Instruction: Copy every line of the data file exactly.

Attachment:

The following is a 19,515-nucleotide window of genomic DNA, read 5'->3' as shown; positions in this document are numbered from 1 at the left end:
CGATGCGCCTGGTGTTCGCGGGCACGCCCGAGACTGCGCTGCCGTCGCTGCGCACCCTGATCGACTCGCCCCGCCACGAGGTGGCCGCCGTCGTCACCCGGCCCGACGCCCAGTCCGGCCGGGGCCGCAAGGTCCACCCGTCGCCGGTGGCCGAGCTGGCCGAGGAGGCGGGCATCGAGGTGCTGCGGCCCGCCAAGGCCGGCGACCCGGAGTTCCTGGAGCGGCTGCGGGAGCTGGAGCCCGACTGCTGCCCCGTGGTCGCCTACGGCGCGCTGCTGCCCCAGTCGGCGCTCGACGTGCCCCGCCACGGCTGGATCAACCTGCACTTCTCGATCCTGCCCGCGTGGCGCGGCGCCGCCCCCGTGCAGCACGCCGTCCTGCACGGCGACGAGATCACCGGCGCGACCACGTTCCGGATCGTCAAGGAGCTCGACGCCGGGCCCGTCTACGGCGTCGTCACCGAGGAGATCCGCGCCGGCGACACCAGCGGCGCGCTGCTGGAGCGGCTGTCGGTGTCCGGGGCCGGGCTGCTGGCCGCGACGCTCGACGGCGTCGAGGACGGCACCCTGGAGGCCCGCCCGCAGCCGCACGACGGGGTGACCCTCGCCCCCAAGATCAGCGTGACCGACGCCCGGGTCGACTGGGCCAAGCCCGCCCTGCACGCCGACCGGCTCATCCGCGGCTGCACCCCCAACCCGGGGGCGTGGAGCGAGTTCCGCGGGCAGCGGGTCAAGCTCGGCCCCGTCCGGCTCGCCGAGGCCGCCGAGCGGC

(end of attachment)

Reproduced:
The following is a 19,515-nucleotide window of genomic DNA, read 5'->3' as shown; positions in this document are numbered from 1 at the left end:
CGATGCGCCTGGTGTTCGCGGGCACGCCCGAGACTGCGCTGCCGTCGCTGCGCACCCTGATCGACTCGCCCCGCCACGAGGTGGCCGCCGTCGTCACCCGGCCCGACGCCCAGTCCGGCCGGGGCCGCAAGGTCCACCCGTCGCCGGTGGCCGAGCTGGCCGAGGAGGCGGGCATCGAGGTGCTGCGGCCCGCCAAGGCCGGCGACCCGGAGTTCCTGGAGCGGCTGCGGGAGCTGGAGCCCGACTGCTGCCCCGTGGTCGCCTACGGCGCGCTGCTGCCCCAGTCGGCGCTCGACGTGCCCCGCCACGGCTGGATCAACCTGCACTTCTCGATCCTGCCCGCGTGGCGCGGCGCCGCCCCCGTGCAGCACGCCGTCCTGCACGGCGACGAGATCACCGGCGCGACCACGTTCCGGATCGTCAAGGAGCTCGACGCCGGGCCCGTCTACGGCGTCGTCACCGAGGAGATCCGCGCCGGCGACACCAGCGGCGCGCTGCTGGAGCGGCTGTCGGTGTCCGGGGCCGGGCTGCTGGCCGCGACGCTCGACGGCGTCGAGGACGGCACCCTGGAGGCCCGCCCGCAGCCGCACGACGGGGTGACCCTCGCCCCCAAGATCAGCGTGACCGACGCCCGGGTCGACTGGGCCAAGCCCGCCCTGCACGCCGACCGGCTCATCCGCGGCTGCACCCCCAACCCGGGGGCGTGGAGCGAGTTCCGCGGGCAGCGGGTCAAGCTCGGCCCCGTCCGGCTCGCCGAGGCCGCCGAGCGGC